High incidence of functional ion-channel abnormalities in a consecutive Long QT cohort with novel missense genetic variants of unknown significance
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The Long QT syndrome (LQTS) is a disorder characterized by a prolongation of the QT interval and a propensity to ventricular tachyarrhythmias, which may lead to syncope, cardiac arrest, or sudden death. Our objective was to (1) determine the incidence of variants with unknown significance (VUS) in a cohort of consecutive LQTS patients and (2) to determine the percentage of those with novel missense VUS that have demonstrable functional channel abnormalities from a single referral center. We performed genetic screening of candidate genes in 39 probands with a diagnosis of LQTS to identify mutations and variants. Seven variants of unknown significance were identified, six were missense variants and one was a splice site variant. We investigated the six novel missense VUS in five patients; three missense variants in KCNQ1 (L236R, W379R, Y522S) and three missense variants in KCNH2 (R35W, S620G, V491I). We employed two-electrode voltage-clamp experiments in Xenopus laevis oocytes and confocal imaging to characterize the novel missense mutations functionally. We revealed electrophysiological and trafficking loss-of-function phenotypes. This report emphasizes the frequency of adverse channel function in patients with LQTS and the importance of heterologous studies to define channel function.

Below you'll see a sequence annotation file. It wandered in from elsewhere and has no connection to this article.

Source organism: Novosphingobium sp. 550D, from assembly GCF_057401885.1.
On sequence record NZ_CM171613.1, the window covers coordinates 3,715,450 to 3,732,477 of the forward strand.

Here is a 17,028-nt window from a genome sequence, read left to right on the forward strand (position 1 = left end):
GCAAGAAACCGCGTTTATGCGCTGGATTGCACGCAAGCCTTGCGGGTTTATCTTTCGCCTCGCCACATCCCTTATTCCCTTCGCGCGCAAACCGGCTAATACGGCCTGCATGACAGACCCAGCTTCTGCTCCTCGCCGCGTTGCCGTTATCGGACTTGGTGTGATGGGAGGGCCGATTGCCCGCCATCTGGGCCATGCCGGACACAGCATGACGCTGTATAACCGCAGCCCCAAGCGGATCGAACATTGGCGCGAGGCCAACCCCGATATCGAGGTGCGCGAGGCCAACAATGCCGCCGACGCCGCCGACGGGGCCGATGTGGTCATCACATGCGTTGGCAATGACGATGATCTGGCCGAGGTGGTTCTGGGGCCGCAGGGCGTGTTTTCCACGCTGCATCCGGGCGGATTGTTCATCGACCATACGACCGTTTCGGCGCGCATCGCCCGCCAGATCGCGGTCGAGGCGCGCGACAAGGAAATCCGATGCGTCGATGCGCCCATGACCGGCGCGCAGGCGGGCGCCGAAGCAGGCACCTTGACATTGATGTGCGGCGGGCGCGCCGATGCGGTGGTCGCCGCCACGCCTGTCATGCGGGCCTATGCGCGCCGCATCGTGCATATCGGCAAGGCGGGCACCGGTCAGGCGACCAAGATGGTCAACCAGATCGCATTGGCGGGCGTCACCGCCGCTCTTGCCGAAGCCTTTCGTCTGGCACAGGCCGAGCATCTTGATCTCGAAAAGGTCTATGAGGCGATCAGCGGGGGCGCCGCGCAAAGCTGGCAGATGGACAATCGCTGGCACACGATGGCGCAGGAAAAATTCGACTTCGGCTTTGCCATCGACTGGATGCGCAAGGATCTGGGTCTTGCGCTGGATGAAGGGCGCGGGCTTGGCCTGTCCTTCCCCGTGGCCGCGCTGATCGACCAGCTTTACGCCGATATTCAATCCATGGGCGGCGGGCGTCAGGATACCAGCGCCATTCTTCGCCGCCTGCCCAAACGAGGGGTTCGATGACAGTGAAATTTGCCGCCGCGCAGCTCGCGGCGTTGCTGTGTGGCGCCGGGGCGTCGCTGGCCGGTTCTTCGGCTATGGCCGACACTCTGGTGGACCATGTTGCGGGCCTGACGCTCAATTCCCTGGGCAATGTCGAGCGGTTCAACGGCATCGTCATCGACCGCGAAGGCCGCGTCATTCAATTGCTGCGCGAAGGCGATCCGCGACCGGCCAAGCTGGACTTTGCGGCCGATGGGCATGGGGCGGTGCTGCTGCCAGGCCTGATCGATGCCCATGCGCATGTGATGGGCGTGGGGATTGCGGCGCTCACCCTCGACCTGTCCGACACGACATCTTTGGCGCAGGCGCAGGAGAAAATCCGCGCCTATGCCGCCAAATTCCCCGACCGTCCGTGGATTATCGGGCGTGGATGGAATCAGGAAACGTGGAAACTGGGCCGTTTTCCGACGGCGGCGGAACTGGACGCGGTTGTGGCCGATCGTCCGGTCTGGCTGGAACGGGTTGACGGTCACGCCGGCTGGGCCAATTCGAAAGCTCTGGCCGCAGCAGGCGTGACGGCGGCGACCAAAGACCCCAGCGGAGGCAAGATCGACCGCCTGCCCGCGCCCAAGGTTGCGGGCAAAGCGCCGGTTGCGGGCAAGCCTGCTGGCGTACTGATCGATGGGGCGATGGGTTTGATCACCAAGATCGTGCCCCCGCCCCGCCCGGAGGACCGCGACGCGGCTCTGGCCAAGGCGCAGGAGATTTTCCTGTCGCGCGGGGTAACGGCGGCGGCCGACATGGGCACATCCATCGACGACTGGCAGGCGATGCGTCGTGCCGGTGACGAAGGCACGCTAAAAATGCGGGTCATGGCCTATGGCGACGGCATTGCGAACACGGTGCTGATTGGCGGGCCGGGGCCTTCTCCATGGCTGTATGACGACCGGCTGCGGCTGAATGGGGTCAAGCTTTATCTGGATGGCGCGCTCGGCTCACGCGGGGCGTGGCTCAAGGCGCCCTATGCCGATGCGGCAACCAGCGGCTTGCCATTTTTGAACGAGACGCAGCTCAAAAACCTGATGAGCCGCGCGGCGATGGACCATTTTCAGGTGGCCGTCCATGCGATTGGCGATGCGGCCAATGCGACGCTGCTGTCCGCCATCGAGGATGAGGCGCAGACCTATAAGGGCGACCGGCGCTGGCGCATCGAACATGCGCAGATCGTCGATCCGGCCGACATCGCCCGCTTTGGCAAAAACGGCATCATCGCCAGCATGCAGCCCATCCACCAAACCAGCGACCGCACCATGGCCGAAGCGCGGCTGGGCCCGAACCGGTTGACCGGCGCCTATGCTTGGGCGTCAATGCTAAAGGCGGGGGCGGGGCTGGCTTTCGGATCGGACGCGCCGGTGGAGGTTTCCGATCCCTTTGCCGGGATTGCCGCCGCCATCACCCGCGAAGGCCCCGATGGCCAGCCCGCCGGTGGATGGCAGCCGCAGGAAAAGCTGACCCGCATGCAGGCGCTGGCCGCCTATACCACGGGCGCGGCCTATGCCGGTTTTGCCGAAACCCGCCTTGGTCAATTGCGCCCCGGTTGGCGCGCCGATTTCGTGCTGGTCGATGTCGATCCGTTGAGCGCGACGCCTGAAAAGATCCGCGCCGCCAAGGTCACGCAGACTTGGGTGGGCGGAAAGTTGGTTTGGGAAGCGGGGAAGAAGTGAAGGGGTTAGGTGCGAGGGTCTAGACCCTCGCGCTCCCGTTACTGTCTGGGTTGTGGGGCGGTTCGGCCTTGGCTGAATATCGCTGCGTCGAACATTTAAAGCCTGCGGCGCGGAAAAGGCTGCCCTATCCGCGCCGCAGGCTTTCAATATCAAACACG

|Number of pages||13|
|Publication status||Published - 12 Jun 2015|